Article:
Unseen Realities

Heaven, Hell, Angels and Demons


R. C. Sproul

Christian Focus, 2011, 157 pp.  ISBN 978-184550682-7


R. C. Sproul is a well-known teacher, theologian and pastor and the founder and chairman of Ligonier Ministries.  In this little book he challenges the common disbelief in realities beyond our senses and explores what the Bible teaches.


Heaven, hell, angels, and demons are taught as realities in Scripture as much as God himself.  "There is an uncompromised supernaturalism at the heart of the Christian worldview, and we must not let the world's skepticism with regard to these things affect our belief systems." (9)



"I'm afraid we've lost our appetite for the delights God has stored up for His people in the future." (14)  Heaven has sometimes been explained as a belief satisfying a need in man.  However, if God exists, it is reasonable to expect that this life is not the end. 


"Jonathan Edwards once made the comment that no person who seeks to go on a pilgrimage to a glorious and exotic place will take up permanent residence at an inn along the way.  It's nice to have a resting place, but we're always moving toward that which is better.  Edwards said that Christians who cling tenaciously to this world and to this life are like sojourners who get stuck in a wayside inn, having lost sight of their glorious Bermuda.  We're headed for heaven, and we need to understand not only that there is a heaven but that it is vastly superior to anything we experience in this world." (23)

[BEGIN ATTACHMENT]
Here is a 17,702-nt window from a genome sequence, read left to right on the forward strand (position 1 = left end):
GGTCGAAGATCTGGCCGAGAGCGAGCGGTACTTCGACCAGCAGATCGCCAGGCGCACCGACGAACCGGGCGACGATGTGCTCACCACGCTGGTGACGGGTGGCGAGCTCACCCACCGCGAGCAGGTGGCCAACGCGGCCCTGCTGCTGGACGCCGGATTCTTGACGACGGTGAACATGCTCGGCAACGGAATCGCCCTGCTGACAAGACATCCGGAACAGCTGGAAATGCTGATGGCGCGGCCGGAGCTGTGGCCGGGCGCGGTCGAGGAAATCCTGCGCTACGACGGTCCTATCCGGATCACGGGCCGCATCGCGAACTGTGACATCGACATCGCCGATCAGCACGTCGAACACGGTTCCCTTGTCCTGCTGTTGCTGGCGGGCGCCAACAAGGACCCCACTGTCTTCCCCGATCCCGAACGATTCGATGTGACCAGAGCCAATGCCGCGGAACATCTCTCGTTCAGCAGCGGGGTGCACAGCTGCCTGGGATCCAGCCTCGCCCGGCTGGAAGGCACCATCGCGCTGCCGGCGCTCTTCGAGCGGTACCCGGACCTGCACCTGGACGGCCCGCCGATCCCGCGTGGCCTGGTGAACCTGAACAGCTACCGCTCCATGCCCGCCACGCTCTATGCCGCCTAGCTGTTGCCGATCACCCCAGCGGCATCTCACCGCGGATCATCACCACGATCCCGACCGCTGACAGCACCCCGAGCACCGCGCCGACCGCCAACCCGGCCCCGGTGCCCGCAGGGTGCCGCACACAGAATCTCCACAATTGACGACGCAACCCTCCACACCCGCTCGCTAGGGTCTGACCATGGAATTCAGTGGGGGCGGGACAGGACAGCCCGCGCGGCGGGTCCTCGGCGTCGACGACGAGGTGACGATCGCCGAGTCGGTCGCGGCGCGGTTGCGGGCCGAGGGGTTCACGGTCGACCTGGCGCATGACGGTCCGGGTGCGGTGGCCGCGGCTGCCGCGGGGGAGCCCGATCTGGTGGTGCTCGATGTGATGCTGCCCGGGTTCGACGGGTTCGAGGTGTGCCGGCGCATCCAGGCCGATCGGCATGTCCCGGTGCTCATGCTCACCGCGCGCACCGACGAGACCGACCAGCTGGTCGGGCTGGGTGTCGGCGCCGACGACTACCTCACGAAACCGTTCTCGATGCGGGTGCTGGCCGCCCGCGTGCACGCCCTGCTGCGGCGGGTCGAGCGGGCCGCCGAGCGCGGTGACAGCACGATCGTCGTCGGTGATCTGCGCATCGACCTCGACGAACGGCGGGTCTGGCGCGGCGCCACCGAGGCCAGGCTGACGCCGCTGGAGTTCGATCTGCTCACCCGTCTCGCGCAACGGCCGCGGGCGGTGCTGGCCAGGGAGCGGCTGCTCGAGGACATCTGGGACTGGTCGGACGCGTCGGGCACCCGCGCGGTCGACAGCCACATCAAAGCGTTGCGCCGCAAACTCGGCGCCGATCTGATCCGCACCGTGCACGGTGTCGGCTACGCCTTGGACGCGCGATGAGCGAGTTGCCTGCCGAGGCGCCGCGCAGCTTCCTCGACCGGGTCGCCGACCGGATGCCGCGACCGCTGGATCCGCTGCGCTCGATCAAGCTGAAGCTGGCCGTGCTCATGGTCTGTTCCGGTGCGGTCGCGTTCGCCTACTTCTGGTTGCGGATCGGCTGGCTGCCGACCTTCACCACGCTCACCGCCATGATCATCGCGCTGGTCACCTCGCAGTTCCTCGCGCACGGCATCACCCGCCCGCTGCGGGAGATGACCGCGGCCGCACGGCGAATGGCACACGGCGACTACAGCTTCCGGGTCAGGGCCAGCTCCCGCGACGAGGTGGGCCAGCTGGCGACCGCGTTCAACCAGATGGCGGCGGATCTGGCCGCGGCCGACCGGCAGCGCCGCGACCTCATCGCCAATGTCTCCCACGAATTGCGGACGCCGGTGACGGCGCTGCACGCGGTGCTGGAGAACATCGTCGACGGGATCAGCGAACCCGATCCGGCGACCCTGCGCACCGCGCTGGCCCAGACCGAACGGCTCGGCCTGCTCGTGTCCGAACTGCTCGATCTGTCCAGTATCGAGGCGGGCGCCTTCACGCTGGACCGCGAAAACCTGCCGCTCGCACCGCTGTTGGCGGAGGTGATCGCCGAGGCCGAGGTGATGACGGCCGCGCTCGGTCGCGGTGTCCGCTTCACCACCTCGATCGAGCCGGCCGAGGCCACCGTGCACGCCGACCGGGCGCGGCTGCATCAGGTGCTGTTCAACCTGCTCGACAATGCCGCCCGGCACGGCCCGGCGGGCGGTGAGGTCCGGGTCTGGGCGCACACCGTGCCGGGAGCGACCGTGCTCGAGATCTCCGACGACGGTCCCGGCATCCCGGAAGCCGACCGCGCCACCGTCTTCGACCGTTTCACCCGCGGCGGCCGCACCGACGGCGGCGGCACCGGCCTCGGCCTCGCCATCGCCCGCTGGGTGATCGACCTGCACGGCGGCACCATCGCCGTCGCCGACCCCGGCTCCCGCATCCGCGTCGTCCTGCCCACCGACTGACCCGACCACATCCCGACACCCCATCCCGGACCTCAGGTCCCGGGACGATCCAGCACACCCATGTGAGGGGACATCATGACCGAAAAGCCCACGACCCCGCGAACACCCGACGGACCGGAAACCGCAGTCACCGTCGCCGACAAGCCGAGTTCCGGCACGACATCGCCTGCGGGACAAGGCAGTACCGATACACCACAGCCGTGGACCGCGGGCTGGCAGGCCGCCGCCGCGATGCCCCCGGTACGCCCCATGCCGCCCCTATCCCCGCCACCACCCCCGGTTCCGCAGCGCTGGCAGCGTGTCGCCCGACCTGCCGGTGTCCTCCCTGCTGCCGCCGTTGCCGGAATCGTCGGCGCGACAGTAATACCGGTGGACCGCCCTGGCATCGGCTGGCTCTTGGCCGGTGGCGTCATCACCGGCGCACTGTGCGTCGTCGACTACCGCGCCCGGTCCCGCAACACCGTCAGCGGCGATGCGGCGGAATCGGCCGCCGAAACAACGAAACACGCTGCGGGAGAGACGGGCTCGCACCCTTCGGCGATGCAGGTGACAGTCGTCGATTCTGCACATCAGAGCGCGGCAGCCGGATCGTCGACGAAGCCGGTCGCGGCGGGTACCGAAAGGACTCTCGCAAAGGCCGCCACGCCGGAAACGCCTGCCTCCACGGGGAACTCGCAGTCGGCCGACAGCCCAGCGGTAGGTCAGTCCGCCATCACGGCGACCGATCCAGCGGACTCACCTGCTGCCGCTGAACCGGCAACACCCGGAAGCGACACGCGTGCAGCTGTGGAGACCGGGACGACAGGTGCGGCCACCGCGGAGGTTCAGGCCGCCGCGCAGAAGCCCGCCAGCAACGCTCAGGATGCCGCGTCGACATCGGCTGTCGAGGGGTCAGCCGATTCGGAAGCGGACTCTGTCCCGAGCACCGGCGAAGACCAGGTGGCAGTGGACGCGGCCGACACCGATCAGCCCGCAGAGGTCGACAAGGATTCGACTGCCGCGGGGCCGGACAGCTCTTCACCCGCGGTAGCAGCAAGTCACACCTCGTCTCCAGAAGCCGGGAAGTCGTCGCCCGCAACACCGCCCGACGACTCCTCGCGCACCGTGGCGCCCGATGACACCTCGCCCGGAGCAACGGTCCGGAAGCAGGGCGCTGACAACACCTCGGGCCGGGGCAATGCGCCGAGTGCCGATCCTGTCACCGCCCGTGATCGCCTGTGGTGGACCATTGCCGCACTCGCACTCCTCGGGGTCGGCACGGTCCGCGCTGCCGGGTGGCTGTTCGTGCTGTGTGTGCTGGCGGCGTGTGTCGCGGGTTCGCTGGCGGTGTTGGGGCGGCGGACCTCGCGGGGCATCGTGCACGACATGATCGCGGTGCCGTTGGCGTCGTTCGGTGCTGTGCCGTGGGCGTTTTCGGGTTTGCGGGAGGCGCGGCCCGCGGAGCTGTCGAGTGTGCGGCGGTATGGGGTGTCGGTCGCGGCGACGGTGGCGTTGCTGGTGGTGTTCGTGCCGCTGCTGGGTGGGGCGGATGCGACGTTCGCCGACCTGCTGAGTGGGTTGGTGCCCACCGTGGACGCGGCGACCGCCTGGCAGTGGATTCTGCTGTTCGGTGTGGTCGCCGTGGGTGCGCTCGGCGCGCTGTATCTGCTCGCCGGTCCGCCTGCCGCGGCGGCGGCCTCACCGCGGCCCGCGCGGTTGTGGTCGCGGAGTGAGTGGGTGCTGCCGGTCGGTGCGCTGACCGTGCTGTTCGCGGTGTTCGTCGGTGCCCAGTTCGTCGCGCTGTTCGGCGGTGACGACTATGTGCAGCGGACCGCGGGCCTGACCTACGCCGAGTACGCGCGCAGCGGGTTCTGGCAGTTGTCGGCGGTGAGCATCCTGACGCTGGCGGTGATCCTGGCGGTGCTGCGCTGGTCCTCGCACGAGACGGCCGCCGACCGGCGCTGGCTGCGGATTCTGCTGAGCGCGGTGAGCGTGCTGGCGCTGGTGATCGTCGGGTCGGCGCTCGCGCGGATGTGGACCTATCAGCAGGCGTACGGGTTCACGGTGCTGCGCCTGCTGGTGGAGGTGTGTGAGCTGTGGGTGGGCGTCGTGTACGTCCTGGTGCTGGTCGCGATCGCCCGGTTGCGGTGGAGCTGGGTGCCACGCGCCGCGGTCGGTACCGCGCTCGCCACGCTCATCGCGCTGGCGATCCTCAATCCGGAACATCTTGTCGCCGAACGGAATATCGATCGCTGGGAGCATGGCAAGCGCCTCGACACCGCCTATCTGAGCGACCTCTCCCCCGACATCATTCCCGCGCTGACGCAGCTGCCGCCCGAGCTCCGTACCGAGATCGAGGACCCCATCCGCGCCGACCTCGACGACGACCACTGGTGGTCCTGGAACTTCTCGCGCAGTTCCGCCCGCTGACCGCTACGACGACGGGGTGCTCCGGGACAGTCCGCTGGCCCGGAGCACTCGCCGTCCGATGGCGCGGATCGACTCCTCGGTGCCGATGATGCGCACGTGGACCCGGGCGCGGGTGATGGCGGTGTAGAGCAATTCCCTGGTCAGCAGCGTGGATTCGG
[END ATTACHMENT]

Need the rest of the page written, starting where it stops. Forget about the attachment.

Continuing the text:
"The expectation of the New Testament, ultimately, is that heaven will be here after the earth has been transformed." (39)  What is fascinating about the Bible's description of heaven is what is not there: death, tears, sickness, pain, sin, etc.



The doctrine of hell has become so controversial that it is almost never addressed.  But it is a biblical concept and almost everything we know about it comes from Jesus Himself.  It is described with a variety of colliding symbolic images.  The figurative language is meant to convey greater realities.  "We should be worrying that the reality toward which these symbols point is more ghastly than the symbols. … It is a place of unspeakable pain and torment." (54) 


Hell is separation from God, but it is also separation from all the benefits of his presence, common grace. 


"There is an almost universal assumption in American culture that if there is life after death, then everyone's going to go to the same place, to the eternal blessedness of heaven.  Nothing turns a sinner into a saint faster than death." (62)  It's difficult for anyone to contemplate another human being going to hell.  So we turn away from such an idea out of a commitment to our basic humanity. 


The Bible talks about salvation.  "But the fundamental meaning of saved is to have escaped some calamity.  So when we speak about ultimate salvation in the Scriptures, we're talking about an escape from the ultimate calamity."  (65)  Ultimately we are being saved from the judgment of a holy God.